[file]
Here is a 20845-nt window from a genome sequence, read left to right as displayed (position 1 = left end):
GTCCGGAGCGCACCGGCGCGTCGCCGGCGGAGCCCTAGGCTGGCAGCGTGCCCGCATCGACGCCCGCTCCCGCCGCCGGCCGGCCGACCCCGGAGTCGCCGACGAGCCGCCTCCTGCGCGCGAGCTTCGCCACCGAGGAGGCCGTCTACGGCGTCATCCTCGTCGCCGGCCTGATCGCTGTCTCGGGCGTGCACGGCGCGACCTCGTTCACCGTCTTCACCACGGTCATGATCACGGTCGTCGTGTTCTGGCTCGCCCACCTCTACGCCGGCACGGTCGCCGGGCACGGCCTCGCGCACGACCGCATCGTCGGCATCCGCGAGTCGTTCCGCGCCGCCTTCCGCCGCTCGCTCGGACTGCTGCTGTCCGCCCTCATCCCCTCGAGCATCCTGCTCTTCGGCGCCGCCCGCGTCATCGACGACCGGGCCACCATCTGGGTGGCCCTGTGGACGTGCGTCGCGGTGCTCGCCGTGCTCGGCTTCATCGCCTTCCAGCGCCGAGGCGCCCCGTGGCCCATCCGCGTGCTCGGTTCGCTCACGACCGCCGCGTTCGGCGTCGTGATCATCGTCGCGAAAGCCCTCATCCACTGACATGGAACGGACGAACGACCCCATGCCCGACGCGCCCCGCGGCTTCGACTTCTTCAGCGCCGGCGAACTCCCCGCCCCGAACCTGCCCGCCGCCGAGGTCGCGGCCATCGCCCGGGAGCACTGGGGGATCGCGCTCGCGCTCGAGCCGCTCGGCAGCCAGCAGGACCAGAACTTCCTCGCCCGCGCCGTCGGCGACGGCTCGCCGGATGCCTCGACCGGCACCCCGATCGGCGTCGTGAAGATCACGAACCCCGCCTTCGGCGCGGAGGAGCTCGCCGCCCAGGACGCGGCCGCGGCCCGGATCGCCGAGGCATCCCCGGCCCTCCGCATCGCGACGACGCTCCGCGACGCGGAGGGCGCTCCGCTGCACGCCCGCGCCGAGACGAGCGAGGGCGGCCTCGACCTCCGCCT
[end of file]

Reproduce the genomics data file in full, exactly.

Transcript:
Here is a 20845-nt window from a genome sequence, read left to right as displayed (position 1 = left end):
GTCCGGAGCGCACCGGCGCGTCGCCGGCGGAGCCCTAGGCTGGCAGCGTGCCCGCATCGACGCCCGCTCCCGCCGCCGGCCGGCCGACCCCGGAGTCGCCGACGAGCCGCCTCCTGCGCGCGAGCTTCGCCACCGAGGAGGCCGTCTACGGCGTCATCCTCGTCGCCGGCCTGATCGCTGTCTCGGGCGTGCACGGCGCGACCTCGTTCACCGTCTTCACCACGGTCATGATCACGGTCGTCGTGTTCTGGCTCGCCCACCTCTACGCCGGCACGGTCGCCGGGCACGGCCTCGCGCACGACCGCATCGTCGGCATCCGCGAGTCGTTCCGCGCCGCCTTCCGCCGCTCGCTCGGACTGCTGCTGTCCGCCCTCATCCCCTCGAGCATCCTGCTCTTCGGCGCCGCCCGCGTCATCGACGACCGGGCCACCATCTGGGTGGCCCTGTGGACGTGCGTCGCGGTGCTCGCCGTGCTCGGCTTCATCGCCTTCCAGCGCCGAGGCGCCCCGTGGCCCATCCGCGTGCTCGGTTCGCTCACGACCGCCGCGTTCGGCGTCGTGATCATCGTCGCGAAAGCCCTCATCCACTGACATGGAACGGACGAACGACCCCATGCCCGACGCGCCCCGCGGCTTCGACTTCTTCAGCGCCGGCGAACTCCCCGCCCCGAACCTGCCCGCCGCCGAGGTCGCGGCCATCGCCCGGGAGCACTGGGGGATCGCGCTCGCGCTCGAGCCGCTCGGCAGCCAGCAGGACCAGAACTTCCTCGCCCGCGCCGTCGGCGACGGCTCGCCGGATGCCTCGACCGGCACCCCGATCGGCGTCGTGAAGATCACGAACCCCGCCTTCGGCGCGGAGGAGCTCGCCGCCCAGGACGCGGCCGCGGCCCGGATCGCCGAGGCATCCCCGGCCCTCCGCATCGCGACGACGCTCCGCGACGCGGAGGGCGCTCCGCTGCACGCCCGCGCCGAGACGAGCGAGGGCGGCCTCGACCTCCGCCT